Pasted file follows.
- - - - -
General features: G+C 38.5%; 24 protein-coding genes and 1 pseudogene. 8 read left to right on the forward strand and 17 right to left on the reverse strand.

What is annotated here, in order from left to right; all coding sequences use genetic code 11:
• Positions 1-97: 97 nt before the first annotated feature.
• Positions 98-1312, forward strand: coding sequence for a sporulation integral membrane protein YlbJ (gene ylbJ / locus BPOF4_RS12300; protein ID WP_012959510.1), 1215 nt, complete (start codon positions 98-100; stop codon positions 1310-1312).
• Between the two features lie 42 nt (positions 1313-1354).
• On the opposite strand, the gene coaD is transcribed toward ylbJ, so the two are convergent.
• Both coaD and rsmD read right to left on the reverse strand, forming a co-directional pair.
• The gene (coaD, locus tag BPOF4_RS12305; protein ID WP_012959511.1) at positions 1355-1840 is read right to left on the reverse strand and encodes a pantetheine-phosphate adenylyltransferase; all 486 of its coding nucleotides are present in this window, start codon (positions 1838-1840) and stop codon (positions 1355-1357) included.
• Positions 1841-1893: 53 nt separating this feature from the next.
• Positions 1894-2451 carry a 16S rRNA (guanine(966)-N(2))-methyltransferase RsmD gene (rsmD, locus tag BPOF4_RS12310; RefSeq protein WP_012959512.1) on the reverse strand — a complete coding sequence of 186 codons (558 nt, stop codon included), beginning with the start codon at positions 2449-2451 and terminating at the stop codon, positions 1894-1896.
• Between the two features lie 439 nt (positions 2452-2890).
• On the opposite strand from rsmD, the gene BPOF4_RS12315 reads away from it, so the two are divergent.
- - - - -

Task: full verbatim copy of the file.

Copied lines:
General features: G+C 38.5%; 24 protein-coding genes and 1 pseudogene. 8 read left to right on the forward strand and 17 right to left on the reverse strand.

What is annotated here, in order from left to right; all coding sequences use genetic code 11:
• Positions 1-97: 97 nt before the first annotated feature.
• Positions 98-1312, forward strand: coding sequence for a sporulation integral membrane protein YlbJ (gene ylbJ / locus BPOF4_RS12300; protein ID WP_012959510.1), 1215 nt, complete (start codon positions 98-100; stop codon positions 1310-1312).
• Between the two features lie 42 nt (positions 1313-1354).
• On the opposite strand, the gene coaD is transcribed toward ylbJ, so the two are convergent.
• Both coaD and rsmD read right to left on the reverse strand, forming a co-directional pair.
• The gene (coaD, locus tag BPOF4_RS12305; protein ID WP_012959511.1) at positions 1355-1840 is read right to left on the reverse strand and encodes a pantetheine-phosphate adenylyltransferase; all 486 of its coding nucleotides are present in this window, start codon (positions 1838-1840) and stop codon (positions 1355-1357) included.
• Positions 1841-1893: 53 nt separating this feature from the next.
• Positions 1894-2451 carry a 16S rRNA (guanine(966)-N(2))-methyltransferase RsmD gene (rsmD, locus tag BPOF4_RS12310; RefSeq protein WP_012959512.1) on the reverse strand — a complete coding sequence of 186 codons (558 nt, stop codon included), beginning with the start codon at positions 2449-2451 and terminating at the stop codon, positions 1894-1896.
• Between the two features lie 439 nt (positions 2452-2890).
• On the opposite strand from rsmD, the gene BPOF4_RS12315 reads away from it, so the two are divergent.